If you decide to take out a loan, make sure you understand who is making the loan and the terms and conditions of the loan. Student loans can come from the federal government, from private sources such as a bank or financial institution, or from other organizations. Loans made by the federal government, called federal student loans, usually have more benefits than loans from banks or other private sources. Learn more about the differences between federal and private student loans.
What types of federal student loans are available?
The U.S. Department of Education’s federal student loan program is the William D. Ford Federal Direct Loan (Direct Loan) Program. Under this program, the U.S. Department of Education is your lender. There are four types of Direct Loans available:
- Direct Subsidized Loans are loans made to eligible undergraduate students who demonstrate financial need to help cover the costs of higher education at a college or career school.
- Direct Unsubsidized Loans are loans made to eligible undergraduate, graduate, and professional students, but eligibility is not based on financial need.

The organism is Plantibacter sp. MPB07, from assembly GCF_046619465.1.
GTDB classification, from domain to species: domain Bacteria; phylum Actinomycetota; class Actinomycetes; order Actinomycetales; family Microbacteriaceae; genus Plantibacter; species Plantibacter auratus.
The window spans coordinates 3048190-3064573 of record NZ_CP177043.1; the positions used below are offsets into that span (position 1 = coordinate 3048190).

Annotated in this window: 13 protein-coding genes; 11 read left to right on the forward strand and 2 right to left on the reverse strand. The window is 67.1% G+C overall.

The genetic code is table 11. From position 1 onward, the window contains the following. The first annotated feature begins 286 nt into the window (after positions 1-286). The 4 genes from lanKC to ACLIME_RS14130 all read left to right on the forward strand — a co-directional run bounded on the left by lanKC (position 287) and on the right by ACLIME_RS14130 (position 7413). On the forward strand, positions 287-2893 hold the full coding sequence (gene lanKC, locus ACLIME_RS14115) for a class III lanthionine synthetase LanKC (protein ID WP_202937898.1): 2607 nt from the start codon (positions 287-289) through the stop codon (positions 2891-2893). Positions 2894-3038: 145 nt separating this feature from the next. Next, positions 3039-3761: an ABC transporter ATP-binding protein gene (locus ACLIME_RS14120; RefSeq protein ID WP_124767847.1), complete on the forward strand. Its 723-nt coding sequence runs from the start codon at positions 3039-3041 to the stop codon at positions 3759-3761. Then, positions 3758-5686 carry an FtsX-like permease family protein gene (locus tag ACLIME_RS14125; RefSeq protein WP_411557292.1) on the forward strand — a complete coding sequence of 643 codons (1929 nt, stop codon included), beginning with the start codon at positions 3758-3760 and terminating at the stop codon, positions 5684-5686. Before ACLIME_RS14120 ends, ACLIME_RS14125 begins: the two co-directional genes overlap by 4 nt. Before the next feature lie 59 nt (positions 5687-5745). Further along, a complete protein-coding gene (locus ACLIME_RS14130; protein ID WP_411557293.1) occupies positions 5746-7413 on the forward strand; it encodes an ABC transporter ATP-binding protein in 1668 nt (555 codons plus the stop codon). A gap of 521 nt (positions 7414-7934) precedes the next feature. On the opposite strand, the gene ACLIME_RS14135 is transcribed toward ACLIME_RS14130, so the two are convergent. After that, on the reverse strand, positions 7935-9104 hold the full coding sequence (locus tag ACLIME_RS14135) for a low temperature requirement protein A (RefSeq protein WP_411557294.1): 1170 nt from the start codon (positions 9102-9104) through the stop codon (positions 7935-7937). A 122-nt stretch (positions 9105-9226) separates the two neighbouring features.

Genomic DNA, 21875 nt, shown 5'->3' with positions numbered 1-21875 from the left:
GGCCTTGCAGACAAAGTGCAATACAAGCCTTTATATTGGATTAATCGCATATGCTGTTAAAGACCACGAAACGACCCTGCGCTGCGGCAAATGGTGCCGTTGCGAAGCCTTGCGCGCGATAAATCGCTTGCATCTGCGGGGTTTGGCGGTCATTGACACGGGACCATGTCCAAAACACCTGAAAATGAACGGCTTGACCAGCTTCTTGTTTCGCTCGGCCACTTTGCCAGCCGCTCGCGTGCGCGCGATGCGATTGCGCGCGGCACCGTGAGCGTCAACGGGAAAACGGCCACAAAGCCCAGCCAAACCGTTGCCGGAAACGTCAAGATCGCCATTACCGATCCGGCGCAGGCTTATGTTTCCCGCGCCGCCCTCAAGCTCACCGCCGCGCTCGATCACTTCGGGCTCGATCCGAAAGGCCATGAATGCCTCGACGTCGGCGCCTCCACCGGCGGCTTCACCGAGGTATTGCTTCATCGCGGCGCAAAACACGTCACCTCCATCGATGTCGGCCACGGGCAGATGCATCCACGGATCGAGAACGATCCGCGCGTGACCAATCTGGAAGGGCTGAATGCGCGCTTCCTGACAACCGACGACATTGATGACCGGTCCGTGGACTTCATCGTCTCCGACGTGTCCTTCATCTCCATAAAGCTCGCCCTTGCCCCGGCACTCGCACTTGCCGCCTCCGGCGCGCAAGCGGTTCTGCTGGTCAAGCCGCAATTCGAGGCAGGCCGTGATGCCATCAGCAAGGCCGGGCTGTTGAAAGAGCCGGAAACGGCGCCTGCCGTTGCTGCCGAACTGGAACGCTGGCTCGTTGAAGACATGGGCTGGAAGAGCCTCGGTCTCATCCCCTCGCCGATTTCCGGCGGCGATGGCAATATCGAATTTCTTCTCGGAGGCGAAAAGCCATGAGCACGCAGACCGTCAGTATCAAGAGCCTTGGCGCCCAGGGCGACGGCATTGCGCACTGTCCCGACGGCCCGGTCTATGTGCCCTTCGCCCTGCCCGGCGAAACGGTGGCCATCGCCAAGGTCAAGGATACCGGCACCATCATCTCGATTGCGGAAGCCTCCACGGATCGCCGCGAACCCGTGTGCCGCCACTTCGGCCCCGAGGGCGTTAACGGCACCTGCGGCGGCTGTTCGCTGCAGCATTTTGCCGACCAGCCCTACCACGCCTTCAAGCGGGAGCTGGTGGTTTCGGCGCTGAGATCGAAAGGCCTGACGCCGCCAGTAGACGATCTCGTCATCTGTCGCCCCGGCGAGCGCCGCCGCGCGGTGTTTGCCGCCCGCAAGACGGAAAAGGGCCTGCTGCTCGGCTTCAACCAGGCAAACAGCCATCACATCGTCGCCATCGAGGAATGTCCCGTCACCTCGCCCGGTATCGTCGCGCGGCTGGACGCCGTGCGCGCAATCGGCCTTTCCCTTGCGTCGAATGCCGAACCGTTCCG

- Direct PLUS Loans are loans made to graduate or professional students and parents of dependent undergraduate students to help pay for education expenses not covered by other financial aid. Eligibility is not based on financial need, but a credit check is required. Borrowers who have an adverse credit history must meet additional requirements to qualify.
- Direct Consolidation Loans allow you to combine all of your eligible federal student loans into a single loan with a single loan servicer.
What should I consider when taking out federal student loans?
Before you take out a loan, it’s important to understand that a loan is a legal obligation that makes you responsible for repaying the amount you borrow with interest. Even though you don’t have to begin repaying your federal student loans right away, you shouldn’t wait to understand your responsibilities as a borrower. Get the scoop: Watch this video about responsible borrowing or browse the tips below it.